Model microorganisms growing in pure cultures have been the basis of biological research for many decades — open a cell biology textbook and almost everything you will find has been discovered in yeast or E. coli lab cultures. While this speaks to the power of research on individual species, ecologists would be quick to remind us that pure cultures rarely exist in nature. Organisms live in an ecological context, and are often cogs in a well-oiled ecological machine with multiple species.
Microbial communities are one prime example of ecological systems that are far from being pure cultures, and these communities play fundamental roles in earth’s ecosystems. Despite their critical contributions to our world, our understanding of these collective systems lags decades behind our knowledge of pure cultures. The rules that govern their dynamics and function also remain largely unknown.
Now, a new Simons Foundation collaboration called Theory of Microbial Ecosystems (THE-ME, pronounced "theme") is attempting to fill this gap by discovering the principles of how microbial communities form and function.
Simons Collaborations like THE-ME are large-scale projects that bring together funded investigators from difference disciplines to find solutions to major scientific problems, such as the origin of life or the coding of information in the brain. THE-ME is being launched by a multidisciplinary team of researchers from across the United States and Europe, coordinated by MIT Department of Civil and Environmental Engineering Assistant Professor Otto X. Cordero and Professor Roman Stocker of ETH Zurich. They hope the effort will result in the development of fundamental quantitative theories that can help us understand and predict the behavior of microbial ecosystems.
“Some of the biggest open questions in biology remain at the level of collectives,” Cordero says. “Cells have evolved internal regulatory programs that allow them to sense their environment and adjust their behavior. By contrast, ecological communities lack any form of centralized control, they are distributed and decentralized systems. How such systems self-organize in a reproducible fashion in the absence of a central conductor is one of the most important questions in biology.”
THE-ME seeks to answer three central questions about microbial communities: how microbes in communities organize and distribute roles, how communities utilize resources for energy and growth, and how they respond to environmental disturbances and changes.
Cordero and Stocker, both environmental scientists, assembled a research team that will take a multidisciplinary approach to answering these questions. Their strategy is to develop model systems to study the interaction between cellular processes and community-level processes. The researchers hope to use these findings to discover quantitative laws that dictate the behavior of such microbial ecosystems.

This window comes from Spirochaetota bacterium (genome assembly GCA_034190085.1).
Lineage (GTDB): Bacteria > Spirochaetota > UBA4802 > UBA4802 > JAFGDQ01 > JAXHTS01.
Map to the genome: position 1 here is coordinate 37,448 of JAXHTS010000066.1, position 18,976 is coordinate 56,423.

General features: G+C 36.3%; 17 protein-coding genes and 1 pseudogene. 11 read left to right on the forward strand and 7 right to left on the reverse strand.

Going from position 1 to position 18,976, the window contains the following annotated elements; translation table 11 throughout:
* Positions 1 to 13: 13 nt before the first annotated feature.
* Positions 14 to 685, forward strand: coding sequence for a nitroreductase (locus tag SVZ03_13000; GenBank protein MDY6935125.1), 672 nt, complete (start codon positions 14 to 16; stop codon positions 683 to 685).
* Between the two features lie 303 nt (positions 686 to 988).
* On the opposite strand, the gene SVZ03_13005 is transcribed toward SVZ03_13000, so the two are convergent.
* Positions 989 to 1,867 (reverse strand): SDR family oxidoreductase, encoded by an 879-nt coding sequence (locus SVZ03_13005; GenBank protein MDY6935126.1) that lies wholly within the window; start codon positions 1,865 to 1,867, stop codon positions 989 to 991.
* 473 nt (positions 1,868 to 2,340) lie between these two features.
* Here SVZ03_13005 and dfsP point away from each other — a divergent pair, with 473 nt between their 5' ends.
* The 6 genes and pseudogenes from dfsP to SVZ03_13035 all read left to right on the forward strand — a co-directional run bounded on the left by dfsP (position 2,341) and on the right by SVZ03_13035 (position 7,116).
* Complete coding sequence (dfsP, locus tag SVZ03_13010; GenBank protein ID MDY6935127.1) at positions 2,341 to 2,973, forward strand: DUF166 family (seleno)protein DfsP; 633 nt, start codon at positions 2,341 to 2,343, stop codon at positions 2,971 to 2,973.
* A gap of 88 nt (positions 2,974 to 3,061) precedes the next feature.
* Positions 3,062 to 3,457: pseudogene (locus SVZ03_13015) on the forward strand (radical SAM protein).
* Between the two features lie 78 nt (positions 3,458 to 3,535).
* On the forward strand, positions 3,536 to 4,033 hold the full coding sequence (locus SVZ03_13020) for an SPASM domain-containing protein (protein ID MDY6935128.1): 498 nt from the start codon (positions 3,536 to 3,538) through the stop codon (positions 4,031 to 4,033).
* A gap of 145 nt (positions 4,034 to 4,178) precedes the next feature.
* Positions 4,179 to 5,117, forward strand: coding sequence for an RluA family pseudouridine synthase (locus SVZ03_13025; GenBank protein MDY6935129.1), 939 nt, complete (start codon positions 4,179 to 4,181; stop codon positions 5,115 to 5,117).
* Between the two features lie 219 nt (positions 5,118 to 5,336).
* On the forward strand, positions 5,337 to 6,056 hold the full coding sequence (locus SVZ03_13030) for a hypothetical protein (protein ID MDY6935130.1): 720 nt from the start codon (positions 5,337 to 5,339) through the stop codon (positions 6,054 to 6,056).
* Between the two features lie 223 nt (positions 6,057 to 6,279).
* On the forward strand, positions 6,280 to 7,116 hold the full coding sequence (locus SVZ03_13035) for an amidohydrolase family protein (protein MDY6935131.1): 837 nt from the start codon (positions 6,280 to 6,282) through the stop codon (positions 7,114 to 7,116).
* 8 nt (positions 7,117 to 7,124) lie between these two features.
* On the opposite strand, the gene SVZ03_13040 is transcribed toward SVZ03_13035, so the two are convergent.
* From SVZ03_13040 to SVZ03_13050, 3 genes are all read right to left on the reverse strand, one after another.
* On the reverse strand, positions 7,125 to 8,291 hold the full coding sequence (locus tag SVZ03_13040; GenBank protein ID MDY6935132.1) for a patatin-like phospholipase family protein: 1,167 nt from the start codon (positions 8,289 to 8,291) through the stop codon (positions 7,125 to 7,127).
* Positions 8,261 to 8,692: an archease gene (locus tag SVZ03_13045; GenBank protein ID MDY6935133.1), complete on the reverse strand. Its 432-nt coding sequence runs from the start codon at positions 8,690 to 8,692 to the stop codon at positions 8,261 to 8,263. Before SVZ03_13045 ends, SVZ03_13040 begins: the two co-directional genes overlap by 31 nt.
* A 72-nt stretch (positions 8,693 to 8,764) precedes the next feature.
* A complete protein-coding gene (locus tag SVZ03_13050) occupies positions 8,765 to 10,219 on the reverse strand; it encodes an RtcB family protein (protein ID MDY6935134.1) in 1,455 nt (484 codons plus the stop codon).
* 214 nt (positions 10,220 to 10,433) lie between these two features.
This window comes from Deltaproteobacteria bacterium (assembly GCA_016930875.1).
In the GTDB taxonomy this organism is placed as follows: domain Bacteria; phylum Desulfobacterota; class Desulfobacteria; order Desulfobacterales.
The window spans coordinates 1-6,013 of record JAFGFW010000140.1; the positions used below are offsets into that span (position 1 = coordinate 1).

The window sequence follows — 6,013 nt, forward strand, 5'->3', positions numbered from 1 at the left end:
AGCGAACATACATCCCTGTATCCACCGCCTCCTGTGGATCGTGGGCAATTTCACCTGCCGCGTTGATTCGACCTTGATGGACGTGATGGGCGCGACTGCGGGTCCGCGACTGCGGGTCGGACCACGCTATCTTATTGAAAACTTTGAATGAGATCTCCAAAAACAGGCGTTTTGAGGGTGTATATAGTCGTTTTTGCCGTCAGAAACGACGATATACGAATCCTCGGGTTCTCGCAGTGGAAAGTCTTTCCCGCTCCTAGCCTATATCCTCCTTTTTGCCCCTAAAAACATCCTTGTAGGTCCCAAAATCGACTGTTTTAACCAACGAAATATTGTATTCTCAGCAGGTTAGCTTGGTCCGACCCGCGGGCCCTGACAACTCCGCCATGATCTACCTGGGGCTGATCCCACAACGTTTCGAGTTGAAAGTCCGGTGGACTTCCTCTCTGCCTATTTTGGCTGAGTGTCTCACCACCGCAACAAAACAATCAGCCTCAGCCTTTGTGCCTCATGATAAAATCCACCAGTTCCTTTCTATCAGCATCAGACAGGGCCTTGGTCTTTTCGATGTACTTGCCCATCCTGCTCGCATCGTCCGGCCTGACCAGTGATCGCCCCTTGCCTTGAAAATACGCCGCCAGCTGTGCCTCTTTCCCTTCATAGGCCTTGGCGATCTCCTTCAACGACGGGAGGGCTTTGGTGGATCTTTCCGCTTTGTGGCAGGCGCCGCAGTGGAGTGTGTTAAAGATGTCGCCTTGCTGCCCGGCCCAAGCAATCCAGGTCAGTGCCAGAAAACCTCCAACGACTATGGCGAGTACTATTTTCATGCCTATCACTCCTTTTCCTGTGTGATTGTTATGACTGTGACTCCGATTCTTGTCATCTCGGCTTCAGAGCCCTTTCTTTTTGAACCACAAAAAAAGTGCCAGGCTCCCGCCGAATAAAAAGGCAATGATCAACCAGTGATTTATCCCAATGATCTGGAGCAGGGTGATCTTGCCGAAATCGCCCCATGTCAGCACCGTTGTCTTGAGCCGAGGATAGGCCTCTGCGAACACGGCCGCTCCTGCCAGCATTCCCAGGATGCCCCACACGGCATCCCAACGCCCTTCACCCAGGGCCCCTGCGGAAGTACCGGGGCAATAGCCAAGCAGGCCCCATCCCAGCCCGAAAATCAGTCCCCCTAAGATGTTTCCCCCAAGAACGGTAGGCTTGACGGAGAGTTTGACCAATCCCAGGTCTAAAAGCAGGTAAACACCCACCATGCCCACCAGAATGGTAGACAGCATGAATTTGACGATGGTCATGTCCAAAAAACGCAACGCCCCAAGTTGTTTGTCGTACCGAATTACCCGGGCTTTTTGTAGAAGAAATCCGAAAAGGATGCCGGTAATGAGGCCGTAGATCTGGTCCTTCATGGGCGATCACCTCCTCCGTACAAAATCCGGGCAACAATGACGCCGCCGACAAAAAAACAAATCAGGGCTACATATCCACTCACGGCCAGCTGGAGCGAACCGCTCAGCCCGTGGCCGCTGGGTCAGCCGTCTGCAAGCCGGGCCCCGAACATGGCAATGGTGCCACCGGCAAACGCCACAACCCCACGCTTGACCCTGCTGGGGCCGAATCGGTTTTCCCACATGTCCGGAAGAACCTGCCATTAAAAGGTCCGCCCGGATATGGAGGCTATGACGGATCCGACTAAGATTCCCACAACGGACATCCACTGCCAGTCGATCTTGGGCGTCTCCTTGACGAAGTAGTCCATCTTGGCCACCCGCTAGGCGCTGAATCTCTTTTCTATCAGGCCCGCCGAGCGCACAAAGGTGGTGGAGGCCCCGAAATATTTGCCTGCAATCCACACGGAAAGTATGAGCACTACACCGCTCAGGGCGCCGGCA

To develop these model systems, the team of researchers will draw inspiration from the ocean, where communities of bacteria self-organize at micrometer scales to degrade particles of organic matter. One of the major benefits of studying oceanic microbes is their ecological relevance — by recycling organic matter these organisms drive the cycling of carbon in the planet. Moreover, new technology now allows scientists to recreate their microenvironments at microscales in the laboratory, allowing researchers to study their dynamics and function in synthetic ecosystems.
“Many of the major discoveries in microbial ecology took place in the context of marine microbes and, incidentally, in the Parsons Lab at MIT, which has a great tradition of pioneering microbial ecology research. We hope to continue and build from that tradition,” Cordero says.
In addition to Cordero and Stocker, the THE-ME research team includes Jeff Gore, a biophysicist and associate professor of physics at MIT; Mick Follows, professor of earth, atmospheric and planetary sciences at MIT; Martin Ackermann, a professor of molecular microbial ecology at ETH Zurich; and Sebastian Bonhoeffer, a theoretical biologist and professor at ETH Zurich. Also working with the team are Victoria Orphan, a molecular microbial ecologist and professor at Caltech; Mary Ann Moran, a marine microbiology and professor at University of Georgia; Terence Hwa PhD ’90, a theoretical physicist and professor at University of California at San Diego; and Naomi Levine PhD ’10, an ocean modeling theoretical ecologist and assistant professor at University of Southern California.
“Roman and I were looking for researchers that are at the top of their fields and had a strong quantitative background,” Cordero says. “Most importantly, we had to find people that could work well together. I think we have assembled an amazing team of scientists and we are looking forward to getting this project underway. I’m confident this cross-continental, cross-institutional project will prove extremely valuable.”
“The Simons Foundation truly makes large-scale research possible,” he adds. “We are extremely grateful for the foundation for funding THE-ME. The projects and experiments we are planning are foundational to microbiology and we appreciate the support of the Simons Foundation for our research endeavors.”